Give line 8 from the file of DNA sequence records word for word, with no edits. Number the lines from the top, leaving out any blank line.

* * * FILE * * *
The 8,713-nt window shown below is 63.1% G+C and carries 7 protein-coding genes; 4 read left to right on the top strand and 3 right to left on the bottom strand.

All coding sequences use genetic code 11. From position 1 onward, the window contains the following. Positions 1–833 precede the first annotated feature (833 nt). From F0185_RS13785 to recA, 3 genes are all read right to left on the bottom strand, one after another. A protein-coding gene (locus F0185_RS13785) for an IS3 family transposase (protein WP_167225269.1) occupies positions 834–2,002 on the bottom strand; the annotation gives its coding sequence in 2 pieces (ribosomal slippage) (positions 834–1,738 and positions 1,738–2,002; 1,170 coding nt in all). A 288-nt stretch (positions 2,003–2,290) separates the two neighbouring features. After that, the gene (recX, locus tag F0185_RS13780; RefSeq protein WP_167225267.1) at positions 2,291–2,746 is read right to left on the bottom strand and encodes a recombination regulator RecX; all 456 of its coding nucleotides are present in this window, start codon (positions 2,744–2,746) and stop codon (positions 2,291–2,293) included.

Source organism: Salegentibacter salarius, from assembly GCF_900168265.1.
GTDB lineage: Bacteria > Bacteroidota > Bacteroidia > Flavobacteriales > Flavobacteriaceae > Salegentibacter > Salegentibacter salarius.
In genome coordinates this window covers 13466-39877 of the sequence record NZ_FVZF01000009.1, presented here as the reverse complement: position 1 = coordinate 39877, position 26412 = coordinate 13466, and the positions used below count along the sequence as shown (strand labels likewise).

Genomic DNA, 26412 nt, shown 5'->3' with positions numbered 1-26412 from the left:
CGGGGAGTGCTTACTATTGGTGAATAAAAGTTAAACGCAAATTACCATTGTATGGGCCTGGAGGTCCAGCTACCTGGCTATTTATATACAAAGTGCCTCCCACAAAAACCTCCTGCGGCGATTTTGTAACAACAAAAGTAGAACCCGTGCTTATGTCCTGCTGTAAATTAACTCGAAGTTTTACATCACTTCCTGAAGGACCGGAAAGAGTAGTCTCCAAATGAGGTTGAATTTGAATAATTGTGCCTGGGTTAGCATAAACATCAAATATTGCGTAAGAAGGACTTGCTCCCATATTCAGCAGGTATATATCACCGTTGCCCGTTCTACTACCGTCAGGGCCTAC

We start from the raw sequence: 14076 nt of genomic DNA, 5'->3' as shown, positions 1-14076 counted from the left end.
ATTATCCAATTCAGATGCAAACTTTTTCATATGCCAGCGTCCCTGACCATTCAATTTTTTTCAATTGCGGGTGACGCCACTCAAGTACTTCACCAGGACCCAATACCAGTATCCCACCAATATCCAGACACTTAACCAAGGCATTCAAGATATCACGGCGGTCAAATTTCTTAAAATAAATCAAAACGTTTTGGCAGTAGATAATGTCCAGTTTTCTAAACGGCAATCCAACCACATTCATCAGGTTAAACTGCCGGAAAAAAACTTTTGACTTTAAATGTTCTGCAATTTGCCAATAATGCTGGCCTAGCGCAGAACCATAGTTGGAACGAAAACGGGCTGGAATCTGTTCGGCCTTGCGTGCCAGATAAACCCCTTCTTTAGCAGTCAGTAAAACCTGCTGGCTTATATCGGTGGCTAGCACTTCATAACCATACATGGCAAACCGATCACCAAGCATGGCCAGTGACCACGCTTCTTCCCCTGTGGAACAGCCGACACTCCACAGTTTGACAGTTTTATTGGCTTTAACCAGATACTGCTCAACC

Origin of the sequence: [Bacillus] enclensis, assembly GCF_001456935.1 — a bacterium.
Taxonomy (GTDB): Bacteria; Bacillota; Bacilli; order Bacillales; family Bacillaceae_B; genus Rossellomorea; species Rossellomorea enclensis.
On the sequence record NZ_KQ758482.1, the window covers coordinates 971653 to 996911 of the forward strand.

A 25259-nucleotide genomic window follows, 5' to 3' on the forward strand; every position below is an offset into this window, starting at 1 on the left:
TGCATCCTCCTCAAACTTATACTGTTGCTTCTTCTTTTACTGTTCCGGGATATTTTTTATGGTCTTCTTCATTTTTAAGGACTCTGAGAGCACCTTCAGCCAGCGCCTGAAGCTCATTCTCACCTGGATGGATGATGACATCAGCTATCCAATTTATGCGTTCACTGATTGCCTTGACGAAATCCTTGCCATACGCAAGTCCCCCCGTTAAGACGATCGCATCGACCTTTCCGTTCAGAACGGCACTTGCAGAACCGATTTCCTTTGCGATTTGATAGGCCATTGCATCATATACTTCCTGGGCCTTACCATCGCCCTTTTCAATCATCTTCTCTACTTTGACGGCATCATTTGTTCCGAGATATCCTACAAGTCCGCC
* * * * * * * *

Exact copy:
We start from the raw sequence: 14076 nt of genomic DNA, 5'->3' as shown, positions 1-14076 counted from the left end.